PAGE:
Thanks for all the comments. This is a great website.


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RE: Lichee and mulberry trees

Asha,

virtually (if not absolutely) all cultivated forms of Morus alba are varieties that produce only male flowers. Just as well since its fruit isn't very good. Persian mulberries, American mulberries and their hybrids are far superior in flavor (White mulberry is prized for its leaves and the catarpillars that feed on them).

Ryan


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RE: Lichee and mulberry trees

Ryan, do you know where I can get a persian mulberry? Preferably a dwarf?
Thanks.


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RE: Lichee and mulberry trees

  • Posted by ronke 9 Sunset23 (My Page) on
    Sat, May 19, 07 at 17:46

Asha,

Sorry to be jumping in almost a year late. I am usually a haunter of the Old Roses forum and only stumbled on this thread while trying to figure out what to do about my hapless, fruitless lychee. Like yours, mine is planted next to a mulberry. The mulberry, however, is insane with fruit. This is the black mulberry which I bought (along with the lychee and the neighboring loquat) from Papaya Tree Nursery in Granada Hills (http://www.papayatreenursery.com/) The fruit is delicious but the birds get a lot of it. We would probably do better if we netted it.

I am in despair about my lychee, however. It had fruit on it when I bought it but has never set fruit in my yard. It doesn't get full sun and there's considerable competition from all the other trees (not to mention a looming chinese elm) so it has its excuses but I am getting ready to do something rash. The blood orange nearby also was a Spiteful Tree for years until I threatened it. It sprang into fruit almost immediately. I can't quite bring myself to threaten the lychee but I am thinking of girdling a branch to see what happens.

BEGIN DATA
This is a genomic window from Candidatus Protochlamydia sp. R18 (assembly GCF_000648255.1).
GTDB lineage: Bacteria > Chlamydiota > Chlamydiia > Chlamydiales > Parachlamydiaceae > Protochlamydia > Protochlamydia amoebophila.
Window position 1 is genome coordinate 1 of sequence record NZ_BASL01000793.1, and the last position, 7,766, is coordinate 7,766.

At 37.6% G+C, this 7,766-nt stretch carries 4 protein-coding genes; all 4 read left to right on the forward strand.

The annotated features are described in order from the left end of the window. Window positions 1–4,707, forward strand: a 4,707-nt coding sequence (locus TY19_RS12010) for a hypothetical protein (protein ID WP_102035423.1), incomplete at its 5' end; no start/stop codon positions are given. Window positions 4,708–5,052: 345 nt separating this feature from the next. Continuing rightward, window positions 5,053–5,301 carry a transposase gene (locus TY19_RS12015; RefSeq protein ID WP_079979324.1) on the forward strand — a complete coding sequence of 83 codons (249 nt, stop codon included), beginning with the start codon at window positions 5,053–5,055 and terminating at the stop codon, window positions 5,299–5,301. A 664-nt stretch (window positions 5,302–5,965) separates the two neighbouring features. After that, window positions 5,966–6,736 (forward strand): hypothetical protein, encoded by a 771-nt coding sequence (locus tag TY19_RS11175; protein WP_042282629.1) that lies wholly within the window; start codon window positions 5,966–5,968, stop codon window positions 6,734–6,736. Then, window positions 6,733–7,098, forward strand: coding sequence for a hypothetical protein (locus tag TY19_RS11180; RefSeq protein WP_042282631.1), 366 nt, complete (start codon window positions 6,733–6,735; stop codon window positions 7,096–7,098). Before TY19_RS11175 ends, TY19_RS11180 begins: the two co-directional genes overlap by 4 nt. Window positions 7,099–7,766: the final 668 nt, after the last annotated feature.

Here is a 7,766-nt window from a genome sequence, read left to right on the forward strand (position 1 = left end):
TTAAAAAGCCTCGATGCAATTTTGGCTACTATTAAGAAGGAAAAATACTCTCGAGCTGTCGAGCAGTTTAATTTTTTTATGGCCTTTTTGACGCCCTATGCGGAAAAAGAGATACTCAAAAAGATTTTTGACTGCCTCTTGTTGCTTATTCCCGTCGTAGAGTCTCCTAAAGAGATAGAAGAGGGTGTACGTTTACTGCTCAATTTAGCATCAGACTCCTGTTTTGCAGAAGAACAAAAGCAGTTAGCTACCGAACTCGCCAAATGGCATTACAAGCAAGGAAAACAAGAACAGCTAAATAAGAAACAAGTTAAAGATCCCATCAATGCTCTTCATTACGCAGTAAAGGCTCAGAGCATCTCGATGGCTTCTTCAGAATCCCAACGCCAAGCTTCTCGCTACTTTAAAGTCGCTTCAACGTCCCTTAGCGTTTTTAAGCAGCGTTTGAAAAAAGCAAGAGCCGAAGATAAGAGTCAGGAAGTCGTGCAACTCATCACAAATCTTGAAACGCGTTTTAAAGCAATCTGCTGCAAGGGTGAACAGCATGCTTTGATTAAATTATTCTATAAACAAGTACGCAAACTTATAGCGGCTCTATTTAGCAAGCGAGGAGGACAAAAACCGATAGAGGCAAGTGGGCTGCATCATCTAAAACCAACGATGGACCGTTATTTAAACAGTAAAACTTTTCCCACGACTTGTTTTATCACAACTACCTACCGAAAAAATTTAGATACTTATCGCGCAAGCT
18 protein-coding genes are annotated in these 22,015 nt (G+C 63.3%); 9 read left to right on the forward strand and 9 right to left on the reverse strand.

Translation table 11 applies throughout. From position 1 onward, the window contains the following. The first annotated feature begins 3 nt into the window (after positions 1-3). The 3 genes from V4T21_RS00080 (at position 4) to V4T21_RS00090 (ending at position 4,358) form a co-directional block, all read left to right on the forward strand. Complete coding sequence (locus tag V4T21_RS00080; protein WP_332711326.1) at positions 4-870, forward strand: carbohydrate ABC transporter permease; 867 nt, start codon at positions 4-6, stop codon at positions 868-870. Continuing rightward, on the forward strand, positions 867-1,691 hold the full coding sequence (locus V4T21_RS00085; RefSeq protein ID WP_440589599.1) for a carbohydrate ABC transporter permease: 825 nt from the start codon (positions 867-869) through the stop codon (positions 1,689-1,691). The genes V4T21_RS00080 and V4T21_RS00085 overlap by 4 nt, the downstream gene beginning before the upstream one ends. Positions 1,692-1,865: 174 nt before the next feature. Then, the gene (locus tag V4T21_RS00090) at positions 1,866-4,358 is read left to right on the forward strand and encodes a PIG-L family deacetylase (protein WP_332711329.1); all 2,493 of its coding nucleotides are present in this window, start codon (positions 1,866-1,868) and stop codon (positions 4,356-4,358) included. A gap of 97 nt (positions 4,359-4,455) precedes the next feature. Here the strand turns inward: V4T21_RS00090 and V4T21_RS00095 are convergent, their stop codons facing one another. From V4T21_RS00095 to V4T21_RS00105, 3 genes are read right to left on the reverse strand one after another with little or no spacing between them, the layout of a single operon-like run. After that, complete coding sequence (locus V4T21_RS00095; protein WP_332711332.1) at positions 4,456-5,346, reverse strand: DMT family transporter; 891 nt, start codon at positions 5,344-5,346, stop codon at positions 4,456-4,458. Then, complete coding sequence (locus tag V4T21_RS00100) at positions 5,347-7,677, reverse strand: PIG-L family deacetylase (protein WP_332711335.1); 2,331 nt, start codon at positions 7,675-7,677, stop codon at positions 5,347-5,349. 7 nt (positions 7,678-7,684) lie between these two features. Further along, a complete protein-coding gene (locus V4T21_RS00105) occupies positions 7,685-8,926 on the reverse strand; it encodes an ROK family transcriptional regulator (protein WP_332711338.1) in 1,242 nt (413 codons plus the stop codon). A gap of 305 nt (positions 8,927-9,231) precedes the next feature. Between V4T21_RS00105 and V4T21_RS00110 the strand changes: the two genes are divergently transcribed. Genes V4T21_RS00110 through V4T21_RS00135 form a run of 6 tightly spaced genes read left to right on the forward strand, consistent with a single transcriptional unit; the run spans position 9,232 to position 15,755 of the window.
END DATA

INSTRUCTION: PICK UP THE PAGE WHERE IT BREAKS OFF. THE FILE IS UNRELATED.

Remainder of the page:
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RE: Lichee and mulberry trees

I have had a weeping Persian mulberry -- and plenty of fruit on it, so the idea that weeping means no fruit is not correct. You may have acquired a fruitless white mulberry due to mislabeling or you may be over-fertilizing (especially with nitrogen) if you have lots of lush foliage and no fruit. If you are applying fertilizer, try not applying any for a couple of years (trees can 'bank' nutrients in excess of their needs for a long time) and see what happens. If all else fails, try buying one with fruit on it. Some nurseries will sell fruiting trees in pots and that's a sure way to know what you are getting.


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RE: Lichee and mulberry trees

My grandma grew a lychee from seed, and it's been 10+ years and still no flower s or fruit, I live in Texas and we had a cold winter so I thought it died.I need some advise